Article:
I thought about the journey, the wandering in the desert and about how far we have come and haven’t. I thought about the anti-government rhetoric that surrounded President Kennedy’s death, and about the guns, the guns, and all of that today. I thought about the racism and the hate, and the guns. With the first anniversary of Newtown a few weeks away, I wondered how many future presidents, teachers, leaders and guides along so many paths we lost, of all the innocence and innocents. I stood in line in the post office during the week and thought about people and connections. There was a long line and one single beleaguered clerk. One woman kept bemoaning, “this is gonna take forever.” I wondered about time and how we use it, and of those who never got to wait, who lost their place too soon in the slow moving line of humanity. Then almost at once several cell phones rang and all seemed to have been poor connections. As though choreographed, all these voices were calling out, “hello, hello, are you there, hello, hello.” I didn’t know whether to laugh or cry or pity us all. There was something desperate in their voices, but they were our voices, all of us as knowing witnesses, drawn together in an urgent desire to connect.

In the Torah portion read during that week of remembering, the portion that is called Vayeshev (Gen. 37-40), the Yosef saga begins. A boy of seventeen, his mother dead, so alone and different, he goes out to seek his brothers. Wandering in a field, lost, a figure appears to him and asks him what he is looking for. He says so simply, I am looking for my brothers/et achai anochi m’vakesh. It is a portion of turmoil and torment, of endless seeking for connection, of love misdirected and unrequited. As Yosef approaches his brothers, they see him coming and say, Behold here comes the master of dreams/hinei ba’al hach’lomot ha’lazeh ba!/Now come, let us kill him….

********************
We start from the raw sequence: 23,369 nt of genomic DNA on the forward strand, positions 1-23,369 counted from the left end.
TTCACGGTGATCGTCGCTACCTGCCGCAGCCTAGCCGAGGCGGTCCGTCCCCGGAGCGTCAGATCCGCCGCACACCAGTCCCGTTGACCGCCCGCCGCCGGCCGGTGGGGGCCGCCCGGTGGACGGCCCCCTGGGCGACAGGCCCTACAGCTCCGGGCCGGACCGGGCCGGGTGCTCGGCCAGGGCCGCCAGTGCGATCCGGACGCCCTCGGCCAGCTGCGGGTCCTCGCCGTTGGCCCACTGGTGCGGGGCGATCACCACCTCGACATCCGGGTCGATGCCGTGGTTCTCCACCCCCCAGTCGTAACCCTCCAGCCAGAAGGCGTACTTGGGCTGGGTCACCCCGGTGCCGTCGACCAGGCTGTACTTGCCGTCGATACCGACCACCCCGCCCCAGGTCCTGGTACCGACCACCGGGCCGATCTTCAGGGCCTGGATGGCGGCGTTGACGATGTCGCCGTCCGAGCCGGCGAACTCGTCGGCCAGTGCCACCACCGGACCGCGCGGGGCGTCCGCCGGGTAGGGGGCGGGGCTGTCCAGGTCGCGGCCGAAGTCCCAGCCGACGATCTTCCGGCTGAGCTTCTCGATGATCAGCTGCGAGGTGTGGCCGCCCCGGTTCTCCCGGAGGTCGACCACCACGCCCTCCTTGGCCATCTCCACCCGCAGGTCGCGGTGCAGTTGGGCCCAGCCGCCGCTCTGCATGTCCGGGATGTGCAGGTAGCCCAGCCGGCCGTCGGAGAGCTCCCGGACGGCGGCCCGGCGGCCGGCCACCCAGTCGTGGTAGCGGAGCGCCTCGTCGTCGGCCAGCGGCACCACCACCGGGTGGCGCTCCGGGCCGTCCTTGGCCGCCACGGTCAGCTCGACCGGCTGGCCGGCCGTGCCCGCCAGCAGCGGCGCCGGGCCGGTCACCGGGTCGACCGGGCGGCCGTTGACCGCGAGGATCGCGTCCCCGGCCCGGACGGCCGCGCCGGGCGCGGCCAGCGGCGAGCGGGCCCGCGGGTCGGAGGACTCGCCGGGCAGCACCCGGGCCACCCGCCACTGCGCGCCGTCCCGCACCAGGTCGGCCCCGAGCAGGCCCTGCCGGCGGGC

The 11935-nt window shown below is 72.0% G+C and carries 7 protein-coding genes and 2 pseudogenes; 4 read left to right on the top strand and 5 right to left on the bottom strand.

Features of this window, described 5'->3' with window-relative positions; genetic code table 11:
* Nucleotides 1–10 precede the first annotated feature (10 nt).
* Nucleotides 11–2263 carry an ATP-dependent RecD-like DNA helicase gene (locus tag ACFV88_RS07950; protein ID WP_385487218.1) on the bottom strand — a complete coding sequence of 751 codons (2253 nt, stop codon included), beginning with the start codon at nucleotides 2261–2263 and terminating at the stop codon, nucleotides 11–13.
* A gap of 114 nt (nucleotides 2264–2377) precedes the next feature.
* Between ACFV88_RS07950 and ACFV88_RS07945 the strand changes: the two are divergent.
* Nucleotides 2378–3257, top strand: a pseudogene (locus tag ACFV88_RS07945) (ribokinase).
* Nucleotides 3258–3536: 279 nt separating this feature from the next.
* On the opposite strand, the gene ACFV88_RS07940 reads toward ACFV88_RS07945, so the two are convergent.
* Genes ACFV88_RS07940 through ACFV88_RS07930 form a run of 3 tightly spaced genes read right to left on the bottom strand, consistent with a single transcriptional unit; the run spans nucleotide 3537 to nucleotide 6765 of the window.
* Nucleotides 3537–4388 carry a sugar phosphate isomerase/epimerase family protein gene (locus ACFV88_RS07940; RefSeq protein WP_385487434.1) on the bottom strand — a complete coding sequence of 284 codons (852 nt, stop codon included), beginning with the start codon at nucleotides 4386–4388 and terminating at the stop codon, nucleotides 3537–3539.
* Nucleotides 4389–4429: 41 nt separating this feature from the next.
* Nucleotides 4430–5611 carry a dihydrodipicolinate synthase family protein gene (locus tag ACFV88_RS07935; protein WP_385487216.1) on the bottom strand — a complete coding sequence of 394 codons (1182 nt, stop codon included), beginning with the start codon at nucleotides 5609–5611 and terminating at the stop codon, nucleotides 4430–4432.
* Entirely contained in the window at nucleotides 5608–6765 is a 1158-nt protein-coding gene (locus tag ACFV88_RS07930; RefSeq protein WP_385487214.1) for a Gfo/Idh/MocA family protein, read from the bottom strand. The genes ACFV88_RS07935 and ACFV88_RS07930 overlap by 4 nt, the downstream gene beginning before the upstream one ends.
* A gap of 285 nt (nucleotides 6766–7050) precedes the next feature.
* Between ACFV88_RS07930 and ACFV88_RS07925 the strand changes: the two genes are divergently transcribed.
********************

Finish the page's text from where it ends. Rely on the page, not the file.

The shots rang out that day. But dreams cannot be killed, as Rev. Martin Luther King had reminded us just a few months earlier, as though to prepare us, but we didn’t know it then, nor could we imagine that he would be the next dreamer to be killed. Vayeshev/and he dwelled, with a simple grammatical shift becomes va’yi’yashev/and he made peace. In the name of the Torah portion is its challenge, to dwell is to make peace where we dwell. Looking back to that shattering moment of fifty years go, those who were alive then remembering every detail of where they were, what they were doing, who they were with. And then we come back to the moment. Wandering in the desert with Yosef, daring still to dream, seeking our sisters and brothers, even those who would kill the dreamer and the dream. But dreams cannot be killed. The legacy of that day, the challenge of every day, is to make peace where we dwell.

Rabbi Victor H. Reinstein
Reflecting on the Assassination of President John F. Kennedy, 50 Years Later